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In these and other relationships both personal and professional, Tesla alternately amazed and infuriated his admirers, often letting ego and stubbornness get in the way of business deals that might have converted his visions into reality and commercial success. But, as Munson argues, even his failures in business and public relations can’t obscure the fact that he “made at least five outstanding scientific discoveries . . . that others ‘rediscovered’ up to forty years later and for which they then won Nobel Prizes.” He was a “poet and visionary,” from whom we can still learn today, an out-of-the-box thinker whose regard for innovation over money speaks to our current need for clean energy solutions.

While others, most notably Edison, produced more recognizable products, Tesla’s discoveries power our modern economy, even if those of us benefiting from them understand little of his contribution. In Tesla, Richard Munson grants the inventor the recognition he deserves for both his practical achievements and prophetic visions, skillfully placing him within the context of his time while acknowledging the many ways in which he lived outside of time, ultimately ushering in a future that others could not yet see.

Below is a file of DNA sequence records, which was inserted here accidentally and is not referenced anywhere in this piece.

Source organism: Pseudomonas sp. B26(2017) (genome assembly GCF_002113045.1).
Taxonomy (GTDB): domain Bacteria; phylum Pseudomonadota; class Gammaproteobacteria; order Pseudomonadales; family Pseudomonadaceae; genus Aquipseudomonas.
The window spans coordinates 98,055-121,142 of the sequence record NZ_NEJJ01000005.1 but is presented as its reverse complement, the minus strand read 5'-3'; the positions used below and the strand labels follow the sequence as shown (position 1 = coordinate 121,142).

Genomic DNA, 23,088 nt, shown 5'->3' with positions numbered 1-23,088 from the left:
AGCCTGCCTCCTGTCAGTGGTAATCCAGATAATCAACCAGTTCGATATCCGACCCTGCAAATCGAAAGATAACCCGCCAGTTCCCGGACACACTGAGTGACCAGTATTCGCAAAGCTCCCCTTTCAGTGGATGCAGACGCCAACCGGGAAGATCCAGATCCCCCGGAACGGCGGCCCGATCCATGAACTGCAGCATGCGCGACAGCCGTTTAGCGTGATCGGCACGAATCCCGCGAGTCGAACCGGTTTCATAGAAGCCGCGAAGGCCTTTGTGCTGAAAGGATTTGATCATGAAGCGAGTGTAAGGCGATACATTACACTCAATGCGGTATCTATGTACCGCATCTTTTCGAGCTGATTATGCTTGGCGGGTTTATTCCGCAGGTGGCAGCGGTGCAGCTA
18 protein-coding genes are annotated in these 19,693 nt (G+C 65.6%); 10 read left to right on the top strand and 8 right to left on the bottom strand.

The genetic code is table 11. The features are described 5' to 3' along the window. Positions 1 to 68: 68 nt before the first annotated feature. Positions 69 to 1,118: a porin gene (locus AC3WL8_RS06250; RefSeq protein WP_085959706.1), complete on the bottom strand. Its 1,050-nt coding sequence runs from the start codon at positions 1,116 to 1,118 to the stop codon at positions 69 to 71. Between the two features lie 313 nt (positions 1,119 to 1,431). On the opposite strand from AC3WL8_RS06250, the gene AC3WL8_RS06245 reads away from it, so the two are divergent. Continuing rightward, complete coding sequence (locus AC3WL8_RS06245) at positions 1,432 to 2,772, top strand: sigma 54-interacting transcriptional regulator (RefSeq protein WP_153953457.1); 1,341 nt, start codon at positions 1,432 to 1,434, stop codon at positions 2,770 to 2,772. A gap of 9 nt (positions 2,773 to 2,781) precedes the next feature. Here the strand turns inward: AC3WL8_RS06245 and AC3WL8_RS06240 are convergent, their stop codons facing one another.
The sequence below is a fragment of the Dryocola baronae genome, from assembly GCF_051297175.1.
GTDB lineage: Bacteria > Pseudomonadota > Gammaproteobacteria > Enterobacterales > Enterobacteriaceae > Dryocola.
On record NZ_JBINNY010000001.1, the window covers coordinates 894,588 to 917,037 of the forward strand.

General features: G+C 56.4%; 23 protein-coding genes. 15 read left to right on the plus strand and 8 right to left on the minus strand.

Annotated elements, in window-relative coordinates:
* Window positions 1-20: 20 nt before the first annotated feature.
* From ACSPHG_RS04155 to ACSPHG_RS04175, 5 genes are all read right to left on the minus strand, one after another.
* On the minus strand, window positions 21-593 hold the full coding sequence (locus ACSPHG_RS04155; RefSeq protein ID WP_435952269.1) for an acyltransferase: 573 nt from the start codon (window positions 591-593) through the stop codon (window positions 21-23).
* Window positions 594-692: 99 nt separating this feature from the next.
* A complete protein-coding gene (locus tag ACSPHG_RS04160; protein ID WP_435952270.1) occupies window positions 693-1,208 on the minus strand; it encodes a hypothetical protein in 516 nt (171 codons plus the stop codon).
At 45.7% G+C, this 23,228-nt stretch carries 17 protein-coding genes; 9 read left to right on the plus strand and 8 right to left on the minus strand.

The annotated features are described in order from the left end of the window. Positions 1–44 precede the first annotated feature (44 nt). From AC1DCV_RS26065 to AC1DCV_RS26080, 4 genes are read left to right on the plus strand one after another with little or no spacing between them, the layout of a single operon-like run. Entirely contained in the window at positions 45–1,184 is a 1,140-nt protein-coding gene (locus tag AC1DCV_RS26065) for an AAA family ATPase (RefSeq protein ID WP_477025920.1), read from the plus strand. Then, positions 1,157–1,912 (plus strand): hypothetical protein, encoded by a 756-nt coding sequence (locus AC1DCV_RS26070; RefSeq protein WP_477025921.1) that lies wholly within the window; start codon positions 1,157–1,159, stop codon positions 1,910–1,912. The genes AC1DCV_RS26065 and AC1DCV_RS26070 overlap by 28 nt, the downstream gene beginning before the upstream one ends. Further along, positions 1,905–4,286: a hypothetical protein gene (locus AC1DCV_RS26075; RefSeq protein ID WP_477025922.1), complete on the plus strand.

Chuck Palahniuk’s “Adjustment Day” tells the story of a U.S on the brink of chaos

For more than two decades, Chuck Palahniuk has been holding up a dark mirror so that we might view ourselves—all too often leading us to wonder, is the darkness within the mirror or within our own psyches? Palahniuk’s works have been hailed as “astonishing,” “diabolical,” “powerful,” “important.” His reality-bending tales have sparked debate and stirred controversy.

Now, Palahniuk has returned home to the publisher that launched his career 22 years ago with Fight Club. W. W. Norton & Co. has released Adjustment Day ($26.95), a book that does for the current apocalyptic zeitgeist what Fight Club did for ’90scorporate unease. Indeed, Palahniuk has said: “Adjustment Day is to Fight Club what Atlas Shrugged is to The Fountainhead—a bigger package of bold characters and norm-bashing ideas.”